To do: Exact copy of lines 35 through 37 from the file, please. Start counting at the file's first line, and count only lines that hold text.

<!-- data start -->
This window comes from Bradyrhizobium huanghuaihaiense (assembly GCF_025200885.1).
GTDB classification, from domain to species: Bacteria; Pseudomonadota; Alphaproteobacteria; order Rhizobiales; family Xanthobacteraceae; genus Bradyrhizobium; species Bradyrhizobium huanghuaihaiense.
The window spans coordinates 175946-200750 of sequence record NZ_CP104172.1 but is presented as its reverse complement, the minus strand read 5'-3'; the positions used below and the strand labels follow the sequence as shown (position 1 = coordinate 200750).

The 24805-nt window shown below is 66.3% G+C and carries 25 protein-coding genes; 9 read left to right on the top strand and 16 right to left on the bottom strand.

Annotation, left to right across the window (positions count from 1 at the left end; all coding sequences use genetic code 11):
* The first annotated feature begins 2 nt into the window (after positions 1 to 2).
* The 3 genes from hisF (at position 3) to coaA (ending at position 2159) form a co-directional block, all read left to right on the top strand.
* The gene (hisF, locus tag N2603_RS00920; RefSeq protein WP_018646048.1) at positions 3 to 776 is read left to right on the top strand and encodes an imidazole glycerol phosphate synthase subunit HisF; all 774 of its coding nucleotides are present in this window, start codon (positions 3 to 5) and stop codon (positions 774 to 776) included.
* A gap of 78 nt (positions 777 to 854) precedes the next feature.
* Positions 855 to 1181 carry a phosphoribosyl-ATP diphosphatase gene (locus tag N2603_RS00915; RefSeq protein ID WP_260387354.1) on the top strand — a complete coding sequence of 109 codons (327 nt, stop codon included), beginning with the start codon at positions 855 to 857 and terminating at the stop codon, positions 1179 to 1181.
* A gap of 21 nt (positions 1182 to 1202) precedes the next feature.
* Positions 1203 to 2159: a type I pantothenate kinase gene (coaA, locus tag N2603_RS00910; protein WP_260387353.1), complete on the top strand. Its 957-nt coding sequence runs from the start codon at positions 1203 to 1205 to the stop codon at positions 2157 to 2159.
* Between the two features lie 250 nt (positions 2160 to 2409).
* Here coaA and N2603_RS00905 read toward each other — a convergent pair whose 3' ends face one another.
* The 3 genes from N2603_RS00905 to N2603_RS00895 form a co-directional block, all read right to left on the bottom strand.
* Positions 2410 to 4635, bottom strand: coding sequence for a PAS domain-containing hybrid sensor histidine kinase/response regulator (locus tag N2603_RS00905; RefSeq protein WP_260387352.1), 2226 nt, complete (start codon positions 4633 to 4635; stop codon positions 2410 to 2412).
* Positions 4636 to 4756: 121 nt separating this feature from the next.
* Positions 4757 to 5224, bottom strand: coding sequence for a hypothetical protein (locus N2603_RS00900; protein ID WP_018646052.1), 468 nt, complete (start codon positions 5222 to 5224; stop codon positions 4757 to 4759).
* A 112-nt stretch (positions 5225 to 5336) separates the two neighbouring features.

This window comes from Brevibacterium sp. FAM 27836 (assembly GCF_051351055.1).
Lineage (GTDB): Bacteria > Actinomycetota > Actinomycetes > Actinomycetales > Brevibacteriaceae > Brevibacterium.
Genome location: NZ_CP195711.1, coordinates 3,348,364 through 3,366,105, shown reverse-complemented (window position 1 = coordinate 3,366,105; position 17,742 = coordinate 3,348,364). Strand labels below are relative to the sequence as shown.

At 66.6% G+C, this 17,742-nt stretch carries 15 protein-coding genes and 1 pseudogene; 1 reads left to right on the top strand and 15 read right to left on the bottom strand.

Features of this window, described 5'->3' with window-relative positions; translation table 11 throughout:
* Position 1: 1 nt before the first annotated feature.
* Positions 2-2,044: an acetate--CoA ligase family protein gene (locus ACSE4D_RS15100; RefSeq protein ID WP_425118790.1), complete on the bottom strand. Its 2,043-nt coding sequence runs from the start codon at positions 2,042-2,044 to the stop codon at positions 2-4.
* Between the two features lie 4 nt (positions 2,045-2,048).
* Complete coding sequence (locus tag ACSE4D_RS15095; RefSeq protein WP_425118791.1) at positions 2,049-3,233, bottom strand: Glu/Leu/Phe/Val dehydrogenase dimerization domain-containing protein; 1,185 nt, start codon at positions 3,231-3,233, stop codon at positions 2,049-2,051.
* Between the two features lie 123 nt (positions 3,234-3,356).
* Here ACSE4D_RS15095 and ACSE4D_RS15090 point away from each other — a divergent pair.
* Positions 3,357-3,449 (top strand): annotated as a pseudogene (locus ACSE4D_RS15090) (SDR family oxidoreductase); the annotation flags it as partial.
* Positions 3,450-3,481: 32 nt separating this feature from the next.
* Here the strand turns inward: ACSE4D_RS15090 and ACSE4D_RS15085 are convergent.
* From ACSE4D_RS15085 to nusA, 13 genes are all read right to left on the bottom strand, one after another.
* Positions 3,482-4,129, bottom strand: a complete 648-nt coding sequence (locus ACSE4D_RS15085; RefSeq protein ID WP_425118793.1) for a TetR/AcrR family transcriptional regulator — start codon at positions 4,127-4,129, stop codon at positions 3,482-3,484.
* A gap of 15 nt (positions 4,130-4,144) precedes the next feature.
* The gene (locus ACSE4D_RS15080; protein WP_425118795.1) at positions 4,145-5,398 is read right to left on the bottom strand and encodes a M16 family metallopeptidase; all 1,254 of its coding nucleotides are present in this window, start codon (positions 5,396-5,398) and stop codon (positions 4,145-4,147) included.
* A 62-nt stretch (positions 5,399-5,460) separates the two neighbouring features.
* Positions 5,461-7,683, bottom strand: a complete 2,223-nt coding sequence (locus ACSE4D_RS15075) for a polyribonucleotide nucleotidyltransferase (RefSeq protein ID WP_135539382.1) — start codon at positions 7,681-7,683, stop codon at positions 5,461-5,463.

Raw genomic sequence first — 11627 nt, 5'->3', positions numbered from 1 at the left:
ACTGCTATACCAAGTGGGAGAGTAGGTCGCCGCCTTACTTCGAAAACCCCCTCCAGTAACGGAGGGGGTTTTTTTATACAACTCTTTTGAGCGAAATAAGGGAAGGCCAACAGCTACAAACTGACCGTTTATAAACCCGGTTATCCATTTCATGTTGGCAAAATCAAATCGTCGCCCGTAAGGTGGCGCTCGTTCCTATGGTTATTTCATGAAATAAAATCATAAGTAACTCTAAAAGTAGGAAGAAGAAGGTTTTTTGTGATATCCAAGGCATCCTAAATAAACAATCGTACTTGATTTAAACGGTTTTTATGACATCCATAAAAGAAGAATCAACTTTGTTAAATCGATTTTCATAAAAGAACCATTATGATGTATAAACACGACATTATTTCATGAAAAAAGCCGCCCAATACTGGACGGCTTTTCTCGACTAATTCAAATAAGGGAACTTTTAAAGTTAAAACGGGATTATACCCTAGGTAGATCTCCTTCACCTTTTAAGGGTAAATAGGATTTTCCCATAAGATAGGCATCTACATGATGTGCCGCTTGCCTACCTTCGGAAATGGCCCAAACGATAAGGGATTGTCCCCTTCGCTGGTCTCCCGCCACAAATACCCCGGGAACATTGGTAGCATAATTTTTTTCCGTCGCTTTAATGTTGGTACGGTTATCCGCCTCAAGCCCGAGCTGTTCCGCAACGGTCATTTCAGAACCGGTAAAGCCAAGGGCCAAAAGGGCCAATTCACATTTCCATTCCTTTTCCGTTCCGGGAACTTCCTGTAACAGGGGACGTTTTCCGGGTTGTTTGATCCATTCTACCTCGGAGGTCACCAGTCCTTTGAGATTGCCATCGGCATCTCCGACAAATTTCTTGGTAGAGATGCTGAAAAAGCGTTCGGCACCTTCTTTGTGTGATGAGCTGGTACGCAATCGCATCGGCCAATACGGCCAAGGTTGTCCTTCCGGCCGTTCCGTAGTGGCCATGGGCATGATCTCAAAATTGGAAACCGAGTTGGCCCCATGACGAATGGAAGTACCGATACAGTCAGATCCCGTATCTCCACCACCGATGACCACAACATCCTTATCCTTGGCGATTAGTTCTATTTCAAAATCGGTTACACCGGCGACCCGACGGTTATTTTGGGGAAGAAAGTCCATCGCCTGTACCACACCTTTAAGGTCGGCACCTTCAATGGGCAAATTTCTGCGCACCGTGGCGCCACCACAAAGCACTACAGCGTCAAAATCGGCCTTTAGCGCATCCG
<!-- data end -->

* Positions 3,482-4,129, bottom strand: a complete 648-nt coding sequence (locus ACSE4D_RS15085; RefSeq protein ID WP_425118793.1) for a TetR/AcrR family transcriptional regulator — start codon at positions 4,127-4,129, stop codon at positions 3,482-3,484.
* A gap of 15 nt (positions 4,130-4,144) precedes the next feature.
* The gene (locus ACSE4D_RS15080; protein WP_425118795.1) at positions 4,145-5,398 is read right to left on the bottom strand and encodes a M16 family metallopeptidase; all 1,254 of its coding nucleotides are present in this window, start codon (positions 5,396-5,398) and stop codon (positions 4,145-4,147) included.